A bright but bored medical student started earning unacceptable grades one year. He was told to shape up or be sent down from university. He wanted to join a particular speciality in medicine but found the course content irrelevant. He loved history and anthropology, so he created a frame for 20th-century medical training that said, This is what they used to believe, now. With awareness of his intention and a frame that invited interest in the work, his grades improved markedly. In the fullness of time, he became a specialist in his chosen field, where he made radical and far-reaching contributions.

When you establish rapport with topics and subjects as well as individual people and groups, learning flows with less effort and greater retention. Work becomes more interesting and less of a chore, and colleagues can be friends. This is quality of life at work. Rapport enhances the quality of your attention, and the quality of your attention enhances rapport.

In the longer term, as interactions develop into relationships, rapport continues to be necessary and, with application, becomes habitual. This is the underpinning relationship skill. If you go back and review Goleman’s evidence for relationship skills, you will find that he is describing evidence of rapport.

Emotional Intelligence And The Quality Of your Life

To close the series, here is another frame on rapport and by extension, on self-awareness, self-management, and empathy. All of these qualities, skills, and attributes, when practised and in use can contribute to our own sense of wellbeing. When we feel welcome with the people in our lives, we have a better experience with them than if we are on guard or expect unhelpful consequences. This does not detract from our varying needs for time alone, be it five minutes or most of life. When we deal with people, if they are well-disposed towards us, we tend to have a better time. This is my frame for agreeing with Goleman’s recommendations. It is not a homily about what should be done. It is a recommendation for increasing your own quality of life.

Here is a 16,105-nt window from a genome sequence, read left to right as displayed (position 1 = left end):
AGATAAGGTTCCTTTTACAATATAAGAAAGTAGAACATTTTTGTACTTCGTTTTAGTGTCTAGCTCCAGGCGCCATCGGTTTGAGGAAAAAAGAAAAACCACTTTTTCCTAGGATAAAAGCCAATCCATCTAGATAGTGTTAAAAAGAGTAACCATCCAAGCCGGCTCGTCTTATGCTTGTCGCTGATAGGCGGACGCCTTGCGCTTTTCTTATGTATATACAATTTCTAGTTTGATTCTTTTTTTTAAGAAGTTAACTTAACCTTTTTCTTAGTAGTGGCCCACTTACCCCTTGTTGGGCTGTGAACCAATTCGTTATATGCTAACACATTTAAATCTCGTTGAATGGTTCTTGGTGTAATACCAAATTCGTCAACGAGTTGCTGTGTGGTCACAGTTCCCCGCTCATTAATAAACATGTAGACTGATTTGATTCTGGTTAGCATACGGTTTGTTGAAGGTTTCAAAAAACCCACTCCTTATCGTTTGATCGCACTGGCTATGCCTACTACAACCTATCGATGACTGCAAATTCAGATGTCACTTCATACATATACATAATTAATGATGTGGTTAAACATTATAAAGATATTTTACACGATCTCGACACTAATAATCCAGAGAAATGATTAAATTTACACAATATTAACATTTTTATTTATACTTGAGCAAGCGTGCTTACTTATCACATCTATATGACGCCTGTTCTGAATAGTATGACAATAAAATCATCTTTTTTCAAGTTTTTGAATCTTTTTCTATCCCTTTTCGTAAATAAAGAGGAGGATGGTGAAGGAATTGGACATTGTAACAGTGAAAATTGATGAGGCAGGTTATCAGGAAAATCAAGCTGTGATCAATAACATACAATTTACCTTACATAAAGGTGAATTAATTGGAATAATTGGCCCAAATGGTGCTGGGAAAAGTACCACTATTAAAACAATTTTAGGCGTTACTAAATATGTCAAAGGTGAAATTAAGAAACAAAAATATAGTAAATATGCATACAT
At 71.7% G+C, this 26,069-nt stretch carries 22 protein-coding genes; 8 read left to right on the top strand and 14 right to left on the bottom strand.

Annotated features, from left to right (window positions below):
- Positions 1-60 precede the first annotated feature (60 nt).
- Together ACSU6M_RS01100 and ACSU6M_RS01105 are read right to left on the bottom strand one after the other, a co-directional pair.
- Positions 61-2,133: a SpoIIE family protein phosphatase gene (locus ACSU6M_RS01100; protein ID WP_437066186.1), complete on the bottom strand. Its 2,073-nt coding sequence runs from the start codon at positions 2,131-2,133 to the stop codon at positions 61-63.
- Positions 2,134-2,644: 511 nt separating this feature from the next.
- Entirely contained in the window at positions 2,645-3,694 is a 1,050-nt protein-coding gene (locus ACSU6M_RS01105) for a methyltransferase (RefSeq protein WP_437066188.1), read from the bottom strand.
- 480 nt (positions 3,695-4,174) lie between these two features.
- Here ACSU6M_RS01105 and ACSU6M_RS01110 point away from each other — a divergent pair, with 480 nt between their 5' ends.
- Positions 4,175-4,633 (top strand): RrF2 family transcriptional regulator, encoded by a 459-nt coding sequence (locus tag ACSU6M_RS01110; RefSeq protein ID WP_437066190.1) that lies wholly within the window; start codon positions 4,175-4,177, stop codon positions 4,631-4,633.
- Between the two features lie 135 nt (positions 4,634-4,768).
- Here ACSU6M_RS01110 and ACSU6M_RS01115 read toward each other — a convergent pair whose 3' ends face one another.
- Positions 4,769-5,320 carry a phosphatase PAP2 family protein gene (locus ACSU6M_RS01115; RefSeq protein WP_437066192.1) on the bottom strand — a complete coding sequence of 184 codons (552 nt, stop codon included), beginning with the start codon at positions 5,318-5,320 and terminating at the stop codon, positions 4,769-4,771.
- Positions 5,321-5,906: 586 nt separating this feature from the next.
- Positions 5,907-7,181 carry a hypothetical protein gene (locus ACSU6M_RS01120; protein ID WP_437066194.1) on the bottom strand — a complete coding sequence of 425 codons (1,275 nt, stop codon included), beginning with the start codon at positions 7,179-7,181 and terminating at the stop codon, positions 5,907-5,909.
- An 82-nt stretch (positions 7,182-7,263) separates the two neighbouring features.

At my own happiest workplace as an employee, I stayed longer than in any other job I have had because of the people. I started as a casual and had amazingly welcoming experiences on my first two days. By the end of three weeks, I had a permanent position, expedited by my manager. I continued to feel welcome and appreciated for the whole time I was there. I only left because Inspiritive was granted RTO status and needed more of my attention.

Jules Collingwood, NLP Trainer at INSPIRITIVE.

Daniel Goleman’s Four Components for Emotional Intelligence in Business Articles Series

  1. Goleman’s Four Components for Emotional Intelligence – Introduction
  2. Empathy and Emotional Intelligence
  3. Self awareness and Emotional Intelligence
  4. Self Management and Emotional Intelligence; Three attributes
  5. Effective Leadership and Emotional Intelligence

(Note: If you would like to learn more about Emotional Intelligence and NLP, you can get a copy of our latest Kindle book, ‘AEGIS: Patterns for extending your reach in life, work & leisure’ by Jules Collingwood, NLP Trainer. For only $4.99 here).